The Chief Justice, Bart Katureebe has said Ugandans ought to do a lot in regards observation of human rights so they are never again by defined by atrocities of former president Idi Amin Dada.
It is estimated by the International Commission of Jurists in Geneva that between 80,000 and 300,000 people were killed by Amin during his eight year tenure as president of Uganda whereas Amnesty international put the figure at 500,000 out of the 12 million Ugandans at the time.
Speaking during the celebrations to commemorate 70 years since the adoption of the Universal Declaration of Human Rights, Katureebe said that on many occasions, Ugandan has been defined by atrocities committed by Amin and his then state agents but said there is need to throw away the tag.
“On many occasions when I travel and tell people that I am from Uganda, many ask where the country is but also many know Uganda because of Amin. We cannot continue being defined by such human rights violations,”Katureebe said at the Railway grounds on Monday afternoon.
The chief justice reminisced the Amin era where a number of people killed by state agencies whereas others were killed in public on the firing squad.
He said the country’s name ought to be mentioned only for the good things including human rights observance other than the bad deeds like Arua incident among others.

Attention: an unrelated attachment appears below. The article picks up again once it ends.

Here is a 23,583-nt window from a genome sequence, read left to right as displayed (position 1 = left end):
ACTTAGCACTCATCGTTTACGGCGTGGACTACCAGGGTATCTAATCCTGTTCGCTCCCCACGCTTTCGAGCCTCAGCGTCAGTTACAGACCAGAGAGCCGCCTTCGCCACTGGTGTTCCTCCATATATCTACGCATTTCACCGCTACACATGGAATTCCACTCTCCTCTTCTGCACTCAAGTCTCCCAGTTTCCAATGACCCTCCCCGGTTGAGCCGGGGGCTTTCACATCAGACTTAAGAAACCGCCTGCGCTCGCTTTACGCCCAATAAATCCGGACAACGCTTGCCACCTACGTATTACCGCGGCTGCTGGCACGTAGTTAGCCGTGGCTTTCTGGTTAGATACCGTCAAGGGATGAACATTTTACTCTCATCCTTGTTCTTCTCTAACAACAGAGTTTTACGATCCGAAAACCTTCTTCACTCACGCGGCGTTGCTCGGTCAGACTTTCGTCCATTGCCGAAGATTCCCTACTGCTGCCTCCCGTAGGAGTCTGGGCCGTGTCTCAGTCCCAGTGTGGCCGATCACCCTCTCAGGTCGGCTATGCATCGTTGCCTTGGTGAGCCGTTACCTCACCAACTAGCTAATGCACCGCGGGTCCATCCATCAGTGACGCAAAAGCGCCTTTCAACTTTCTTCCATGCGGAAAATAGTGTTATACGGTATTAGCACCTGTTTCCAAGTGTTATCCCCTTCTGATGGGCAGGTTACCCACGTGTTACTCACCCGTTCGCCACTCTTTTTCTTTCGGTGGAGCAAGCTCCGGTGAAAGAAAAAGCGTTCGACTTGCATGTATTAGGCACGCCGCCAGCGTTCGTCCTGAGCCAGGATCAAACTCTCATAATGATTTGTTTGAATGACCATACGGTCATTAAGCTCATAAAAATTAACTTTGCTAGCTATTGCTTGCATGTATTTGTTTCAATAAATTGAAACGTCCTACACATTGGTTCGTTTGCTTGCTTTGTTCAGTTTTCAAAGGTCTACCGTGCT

“We cannot continue to be defined by the past bad deeds. Europe had the worst atrocities but they have moved on. Germany is no longer defined by Hitler and atrocities committed by the Nazis. We cannot have our name recited if there is no respect for each other’s human rights,” he said.
The chief justice challenged everyone in a leadership position to ensure that human rights of their subordinates are respected.
The Uganda Human Rights Commission Chairperson, Med Kaggwa said despite great strides made in advancement of human rights in Uganda, there are still a number of challenges.
“There are still many regrettable reports of human rights violations including torture, brutal arrest and murders but we reiterate our commitment to ensure human rights are upheld,”Kaggwa said.
He asked security agencies to refrain from any acts of violation of human rights while doing their duties but on the other side asked the public to be law abiding.
Human Rights Network Uganda’s Patrick Kaboyo said there are many impediments to observation of human rights in the country including brutal arrest and detention of human rights defenders.
“We shall continue holding government accountable for any human rights violations in the country,”Kaboyo said.
He urged the Uganda Human Rights Commission to interest itself in the various break-ins at offices of several human rights bodies.